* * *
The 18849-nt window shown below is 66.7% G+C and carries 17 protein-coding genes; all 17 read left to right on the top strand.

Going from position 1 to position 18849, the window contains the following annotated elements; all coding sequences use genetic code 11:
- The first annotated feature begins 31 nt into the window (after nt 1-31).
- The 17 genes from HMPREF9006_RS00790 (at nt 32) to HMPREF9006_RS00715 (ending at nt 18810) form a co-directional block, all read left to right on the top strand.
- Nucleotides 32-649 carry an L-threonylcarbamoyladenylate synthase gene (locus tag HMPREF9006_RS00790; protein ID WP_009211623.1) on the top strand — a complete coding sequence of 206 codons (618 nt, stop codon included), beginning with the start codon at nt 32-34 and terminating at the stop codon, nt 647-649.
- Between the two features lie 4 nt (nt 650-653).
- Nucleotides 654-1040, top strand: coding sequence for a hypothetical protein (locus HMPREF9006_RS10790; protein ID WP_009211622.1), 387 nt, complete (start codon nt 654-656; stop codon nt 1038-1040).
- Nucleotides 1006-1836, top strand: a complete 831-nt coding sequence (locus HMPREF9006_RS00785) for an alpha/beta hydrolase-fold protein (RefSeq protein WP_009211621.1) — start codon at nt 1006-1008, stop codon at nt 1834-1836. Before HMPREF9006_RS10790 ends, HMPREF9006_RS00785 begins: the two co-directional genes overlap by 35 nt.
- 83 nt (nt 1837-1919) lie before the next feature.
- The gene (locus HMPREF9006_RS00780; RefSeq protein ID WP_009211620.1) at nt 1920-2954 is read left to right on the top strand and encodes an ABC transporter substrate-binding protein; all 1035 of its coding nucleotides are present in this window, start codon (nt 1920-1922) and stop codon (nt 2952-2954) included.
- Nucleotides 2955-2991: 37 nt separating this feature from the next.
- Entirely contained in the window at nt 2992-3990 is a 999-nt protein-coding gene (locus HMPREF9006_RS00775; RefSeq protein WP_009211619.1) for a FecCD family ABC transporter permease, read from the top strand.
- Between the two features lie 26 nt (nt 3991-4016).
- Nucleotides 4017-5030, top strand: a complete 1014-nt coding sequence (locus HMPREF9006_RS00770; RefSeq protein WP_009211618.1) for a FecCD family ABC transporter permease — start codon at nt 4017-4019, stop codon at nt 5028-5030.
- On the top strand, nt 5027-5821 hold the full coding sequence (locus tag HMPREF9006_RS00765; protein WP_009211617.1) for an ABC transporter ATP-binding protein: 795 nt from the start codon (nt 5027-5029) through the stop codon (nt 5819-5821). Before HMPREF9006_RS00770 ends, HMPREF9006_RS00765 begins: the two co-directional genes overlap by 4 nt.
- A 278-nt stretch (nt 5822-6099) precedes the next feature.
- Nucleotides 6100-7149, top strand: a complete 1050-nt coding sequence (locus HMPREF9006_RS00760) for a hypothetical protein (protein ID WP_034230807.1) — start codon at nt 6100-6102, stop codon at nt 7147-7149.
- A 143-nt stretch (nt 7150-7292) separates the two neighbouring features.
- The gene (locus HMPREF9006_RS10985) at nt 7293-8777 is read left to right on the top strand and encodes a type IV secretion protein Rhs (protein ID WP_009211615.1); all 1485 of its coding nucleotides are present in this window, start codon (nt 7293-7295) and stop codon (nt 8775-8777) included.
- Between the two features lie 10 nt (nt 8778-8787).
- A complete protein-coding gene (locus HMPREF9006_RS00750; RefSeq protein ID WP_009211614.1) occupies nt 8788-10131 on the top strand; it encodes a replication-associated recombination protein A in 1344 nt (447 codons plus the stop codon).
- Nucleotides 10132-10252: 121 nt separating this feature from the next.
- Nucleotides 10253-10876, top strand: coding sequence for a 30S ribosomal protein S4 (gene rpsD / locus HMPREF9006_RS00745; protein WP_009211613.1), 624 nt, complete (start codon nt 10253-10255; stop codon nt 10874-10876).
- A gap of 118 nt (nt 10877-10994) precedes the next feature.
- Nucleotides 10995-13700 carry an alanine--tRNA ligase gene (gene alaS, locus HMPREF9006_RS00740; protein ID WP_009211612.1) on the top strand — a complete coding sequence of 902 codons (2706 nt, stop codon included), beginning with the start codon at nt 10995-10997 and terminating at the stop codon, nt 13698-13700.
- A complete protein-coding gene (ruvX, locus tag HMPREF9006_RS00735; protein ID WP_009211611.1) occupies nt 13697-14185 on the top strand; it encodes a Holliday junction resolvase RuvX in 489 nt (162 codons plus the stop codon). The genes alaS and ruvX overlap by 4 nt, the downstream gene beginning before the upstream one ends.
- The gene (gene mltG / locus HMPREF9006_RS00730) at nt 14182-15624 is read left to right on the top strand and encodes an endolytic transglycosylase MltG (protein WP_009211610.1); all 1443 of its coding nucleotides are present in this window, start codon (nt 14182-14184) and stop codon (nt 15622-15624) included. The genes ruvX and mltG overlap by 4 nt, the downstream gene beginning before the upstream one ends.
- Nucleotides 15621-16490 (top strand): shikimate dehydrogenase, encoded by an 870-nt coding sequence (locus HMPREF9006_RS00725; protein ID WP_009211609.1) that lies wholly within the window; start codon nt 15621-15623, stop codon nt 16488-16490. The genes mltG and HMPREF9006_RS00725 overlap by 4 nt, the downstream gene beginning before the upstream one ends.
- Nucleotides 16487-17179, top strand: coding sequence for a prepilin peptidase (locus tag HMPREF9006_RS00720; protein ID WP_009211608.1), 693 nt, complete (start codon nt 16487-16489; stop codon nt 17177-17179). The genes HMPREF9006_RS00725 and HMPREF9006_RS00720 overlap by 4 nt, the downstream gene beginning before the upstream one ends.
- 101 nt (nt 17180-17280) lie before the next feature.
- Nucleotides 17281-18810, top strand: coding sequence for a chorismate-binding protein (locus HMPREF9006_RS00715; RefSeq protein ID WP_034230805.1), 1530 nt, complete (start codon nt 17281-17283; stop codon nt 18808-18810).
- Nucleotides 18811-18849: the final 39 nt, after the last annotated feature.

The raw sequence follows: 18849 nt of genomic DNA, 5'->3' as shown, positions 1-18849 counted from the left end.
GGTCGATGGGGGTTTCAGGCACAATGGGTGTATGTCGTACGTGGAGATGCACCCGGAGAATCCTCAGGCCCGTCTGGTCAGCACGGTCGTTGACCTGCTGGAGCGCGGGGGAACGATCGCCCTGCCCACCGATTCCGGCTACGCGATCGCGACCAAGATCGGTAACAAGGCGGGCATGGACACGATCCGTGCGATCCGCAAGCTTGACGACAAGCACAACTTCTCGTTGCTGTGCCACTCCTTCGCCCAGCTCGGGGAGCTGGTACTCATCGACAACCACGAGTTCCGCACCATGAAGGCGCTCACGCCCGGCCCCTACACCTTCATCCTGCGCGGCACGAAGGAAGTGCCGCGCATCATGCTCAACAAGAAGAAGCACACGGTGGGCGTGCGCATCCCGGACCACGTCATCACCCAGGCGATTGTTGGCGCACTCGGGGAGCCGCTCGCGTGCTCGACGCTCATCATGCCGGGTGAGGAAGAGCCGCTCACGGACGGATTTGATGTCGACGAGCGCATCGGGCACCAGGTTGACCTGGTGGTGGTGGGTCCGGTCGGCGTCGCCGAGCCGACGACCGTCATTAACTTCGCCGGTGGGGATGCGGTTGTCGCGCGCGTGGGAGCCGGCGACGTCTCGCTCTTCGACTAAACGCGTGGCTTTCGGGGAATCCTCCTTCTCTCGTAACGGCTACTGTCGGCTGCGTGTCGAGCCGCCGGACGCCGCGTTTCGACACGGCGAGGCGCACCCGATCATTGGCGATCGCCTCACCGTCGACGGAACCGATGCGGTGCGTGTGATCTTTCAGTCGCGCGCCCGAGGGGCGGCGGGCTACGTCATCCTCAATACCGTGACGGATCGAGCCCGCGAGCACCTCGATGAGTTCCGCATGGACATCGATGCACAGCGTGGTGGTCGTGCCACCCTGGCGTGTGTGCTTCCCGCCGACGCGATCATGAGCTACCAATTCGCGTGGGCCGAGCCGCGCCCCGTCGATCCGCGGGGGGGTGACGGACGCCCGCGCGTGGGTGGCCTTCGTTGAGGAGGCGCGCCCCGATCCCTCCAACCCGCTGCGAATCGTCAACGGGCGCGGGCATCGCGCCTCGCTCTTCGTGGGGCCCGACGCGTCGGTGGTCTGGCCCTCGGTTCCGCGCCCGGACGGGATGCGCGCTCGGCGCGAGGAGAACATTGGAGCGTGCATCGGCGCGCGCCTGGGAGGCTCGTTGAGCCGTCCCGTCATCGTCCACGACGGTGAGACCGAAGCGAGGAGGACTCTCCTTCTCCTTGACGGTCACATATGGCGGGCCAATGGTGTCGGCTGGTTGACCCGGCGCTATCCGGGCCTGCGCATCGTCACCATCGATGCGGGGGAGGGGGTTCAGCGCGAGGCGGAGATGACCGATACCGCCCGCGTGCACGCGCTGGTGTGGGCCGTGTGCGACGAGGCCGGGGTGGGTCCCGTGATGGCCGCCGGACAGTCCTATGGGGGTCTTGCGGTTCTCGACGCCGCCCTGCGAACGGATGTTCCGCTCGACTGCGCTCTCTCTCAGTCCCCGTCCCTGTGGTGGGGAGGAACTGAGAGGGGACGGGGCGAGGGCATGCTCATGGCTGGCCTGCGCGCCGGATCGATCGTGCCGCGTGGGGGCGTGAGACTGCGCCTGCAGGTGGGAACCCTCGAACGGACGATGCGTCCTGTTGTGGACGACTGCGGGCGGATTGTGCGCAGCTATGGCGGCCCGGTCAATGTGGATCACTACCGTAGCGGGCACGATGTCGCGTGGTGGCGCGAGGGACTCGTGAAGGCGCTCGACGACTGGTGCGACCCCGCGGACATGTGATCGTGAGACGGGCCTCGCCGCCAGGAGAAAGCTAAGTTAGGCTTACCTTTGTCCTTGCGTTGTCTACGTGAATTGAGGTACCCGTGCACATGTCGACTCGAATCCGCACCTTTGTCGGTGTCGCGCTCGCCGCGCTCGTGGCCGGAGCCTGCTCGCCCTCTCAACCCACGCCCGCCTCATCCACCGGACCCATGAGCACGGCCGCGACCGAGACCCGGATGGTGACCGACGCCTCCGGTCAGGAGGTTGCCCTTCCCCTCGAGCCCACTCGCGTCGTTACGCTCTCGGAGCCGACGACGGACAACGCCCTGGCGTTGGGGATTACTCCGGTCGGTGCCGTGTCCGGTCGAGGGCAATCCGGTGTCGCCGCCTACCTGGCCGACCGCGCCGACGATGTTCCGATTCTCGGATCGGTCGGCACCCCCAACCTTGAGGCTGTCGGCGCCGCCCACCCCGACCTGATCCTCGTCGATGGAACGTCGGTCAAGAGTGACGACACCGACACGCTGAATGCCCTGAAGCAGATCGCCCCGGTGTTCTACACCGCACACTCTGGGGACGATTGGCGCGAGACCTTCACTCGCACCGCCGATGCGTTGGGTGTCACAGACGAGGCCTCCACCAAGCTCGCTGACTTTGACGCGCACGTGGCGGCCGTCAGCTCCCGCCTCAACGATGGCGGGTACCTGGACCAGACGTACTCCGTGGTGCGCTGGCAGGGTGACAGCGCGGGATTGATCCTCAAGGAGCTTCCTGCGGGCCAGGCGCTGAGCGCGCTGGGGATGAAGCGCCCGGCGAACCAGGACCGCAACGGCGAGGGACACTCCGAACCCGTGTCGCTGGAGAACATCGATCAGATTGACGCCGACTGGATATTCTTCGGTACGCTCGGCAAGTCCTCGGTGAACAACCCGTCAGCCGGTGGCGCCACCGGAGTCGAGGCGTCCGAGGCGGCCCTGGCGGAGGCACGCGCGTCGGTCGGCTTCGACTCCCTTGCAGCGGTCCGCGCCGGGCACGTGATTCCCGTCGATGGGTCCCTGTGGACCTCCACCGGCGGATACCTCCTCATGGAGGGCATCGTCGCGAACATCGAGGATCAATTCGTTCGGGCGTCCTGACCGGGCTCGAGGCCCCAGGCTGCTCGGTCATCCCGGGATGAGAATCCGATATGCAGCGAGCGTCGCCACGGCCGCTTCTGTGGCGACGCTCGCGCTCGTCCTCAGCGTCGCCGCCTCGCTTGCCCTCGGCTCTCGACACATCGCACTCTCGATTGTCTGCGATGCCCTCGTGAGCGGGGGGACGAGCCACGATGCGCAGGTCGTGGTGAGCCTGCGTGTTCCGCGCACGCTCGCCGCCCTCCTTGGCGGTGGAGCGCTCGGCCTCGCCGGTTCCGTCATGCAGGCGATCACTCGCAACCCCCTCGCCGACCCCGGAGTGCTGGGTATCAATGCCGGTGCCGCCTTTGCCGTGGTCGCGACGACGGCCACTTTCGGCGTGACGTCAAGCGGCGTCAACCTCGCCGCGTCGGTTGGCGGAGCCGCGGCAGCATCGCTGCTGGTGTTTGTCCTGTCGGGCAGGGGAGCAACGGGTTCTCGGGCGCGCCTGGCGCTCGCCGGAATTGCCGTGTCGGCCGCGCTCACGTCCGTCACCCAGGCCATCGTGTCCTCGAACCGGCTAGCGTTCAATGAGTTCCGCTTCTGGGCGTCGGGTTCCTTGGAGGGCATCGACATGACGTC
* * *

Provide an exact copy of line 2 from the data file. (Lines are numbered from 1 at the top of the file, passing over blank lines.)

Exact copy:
Going from position 1 to position 18849, the window contains the following annotated elements; all coding sequences use genetic code 11: